THERE’S always been something very appealing about the idea of living on an island for me. Just the thought of being surrounded by water, cocooned from the rigours of the world and able to gaze out on a tranquil, lazily-flowing river is enough to make me smile.
Yes, yes, I know – I’m ignoring, of course, the risks from rising water levels caused by global warming, the inconvenience of having to use a boat to go to the shops and the less-than-tranquil howling gales and lashing waves in mid-winter.
Nevertheless, I still find the idea attractive.
And on our lovely stretch of the Thames, there are a number of islands which boast an interesting history to add to their idyllic setting.
Pharaoh’s Island just upstream from Shepperton lock, is one such.
There are conflicting stories about how it got its name, but the one which seems to be accepted by most people is that the island – formerly called Dog Ait – was awarded to Admiral Lord Nelson to commemorate his victory over the French fleet at the Battle of the Nile in 1798.
The little admiral, who was still recovering from losing an arm during a naval engagement the previous year, had been hunting the French fleet all over the Mediterranean. He eventually found them moored at Aboukir Bay off the north African coast on August 1 and went straight into battle causing huge losses to the French and foiling Napoleon’s plans for an invasion of Egypt.
Nelson is reputed to have claimed that his victory was unique for three reasons: it was the first naval engagement to be fought at night, the first to be fought with a fleet at anchor and the first to be won by an Admiral with one arm!
Today, many of the 23 houses on the island have names with an Egyptian theme to maintain the link. The biggest of them, the Sphinx at the eastern end of the island, was recently on the market with a price tag in excess of £1m.
Another island with an interesting history is Tagg’s Island just upstream of Molesey lock.
The island gets its name from the Tagg family who hired punts and skiffs from its banks during the later years of the 19th century. Tom Tagg started a boat-building business on the island which proved hugely successful and brought him to the attention of the rich and famous many of whom bought launches from him.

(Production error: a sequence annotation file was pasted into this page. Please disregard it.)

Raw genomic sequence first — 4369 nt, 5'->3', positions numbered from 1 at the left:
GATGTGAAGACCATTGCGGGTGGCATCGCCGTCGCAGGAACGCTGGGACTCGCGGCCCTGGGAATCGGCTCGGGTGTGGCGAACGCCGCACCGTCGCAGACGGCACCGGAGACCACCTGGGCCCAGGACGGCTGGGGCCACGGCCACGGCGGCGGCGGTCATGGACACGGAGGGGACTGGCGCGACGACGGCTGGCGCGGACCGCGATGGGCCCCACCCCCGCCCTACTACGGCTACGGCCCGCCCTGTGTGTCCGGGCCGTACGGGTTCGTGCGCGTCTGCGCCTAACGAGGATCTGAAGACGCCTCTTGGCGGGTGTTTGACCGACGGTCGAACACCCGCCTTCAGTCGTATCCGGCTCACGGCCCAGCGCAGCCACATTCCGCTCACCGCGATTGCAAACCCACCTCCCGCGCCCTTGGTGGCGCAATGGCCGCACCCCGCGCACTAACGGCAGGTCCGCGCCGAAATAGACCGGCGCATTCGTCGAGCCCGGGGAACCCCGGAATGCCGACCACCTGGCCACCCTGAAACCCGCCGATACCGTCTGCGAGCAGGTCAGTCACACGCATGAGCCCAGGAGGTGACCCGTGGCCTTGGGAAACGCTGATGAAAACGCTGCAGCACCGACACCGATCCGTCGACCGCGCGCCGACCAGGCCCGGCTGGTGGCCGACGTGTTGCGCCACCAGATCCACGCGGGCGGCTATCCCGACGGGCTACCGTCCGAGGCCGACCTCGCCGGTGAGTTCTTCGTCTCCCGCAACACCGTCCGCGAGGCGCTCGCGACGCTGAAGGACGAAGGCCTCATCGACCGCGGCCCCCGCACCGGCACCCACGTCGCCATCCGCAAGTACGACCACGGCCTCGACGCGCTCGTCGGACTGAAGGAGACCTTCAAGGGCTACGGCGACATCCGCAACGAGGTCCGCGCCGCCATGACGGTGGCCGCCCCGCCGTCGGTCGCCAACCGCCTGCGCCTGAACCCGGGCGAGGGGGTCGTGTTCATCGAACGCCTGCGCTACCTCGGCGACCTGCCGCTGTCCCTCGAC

Tagg’s success with the nobility eventually persuaded him to take over the lease of the island’s run-down bar – The Angler’s Retreat – which he promptly demolished and replaced with a sumptuous hotel that became a mecca for the well-to-do at the turn of the century.
Shortly before the First World War, the hotel declined in popularity and was taken over by entertainer and impresario Fred Karno (he of circus fame). He created a new music hall called the Karsino which flourished for a time. Karno himself lived on a stunning houseboat called the Astoria, one of many which ringed the island.
When the Karsino eventually failed in the mid-1920s, the island fell into decline and it was only relatively recently that it started to revive as a new haven for houseboat owners.
One of the few remaining links with its high profile past is Fred Karno’s old houseboat, the Astoria, which is now moored upstream of the island on the Middlesex bank. These days, it is owned by Pink Floyd rock legend Dave Gilmour.
And these days, you probably need to have the resources of a rock legend to even think about living on an island in the Thames…
Oh well, I can dream, can’t I…?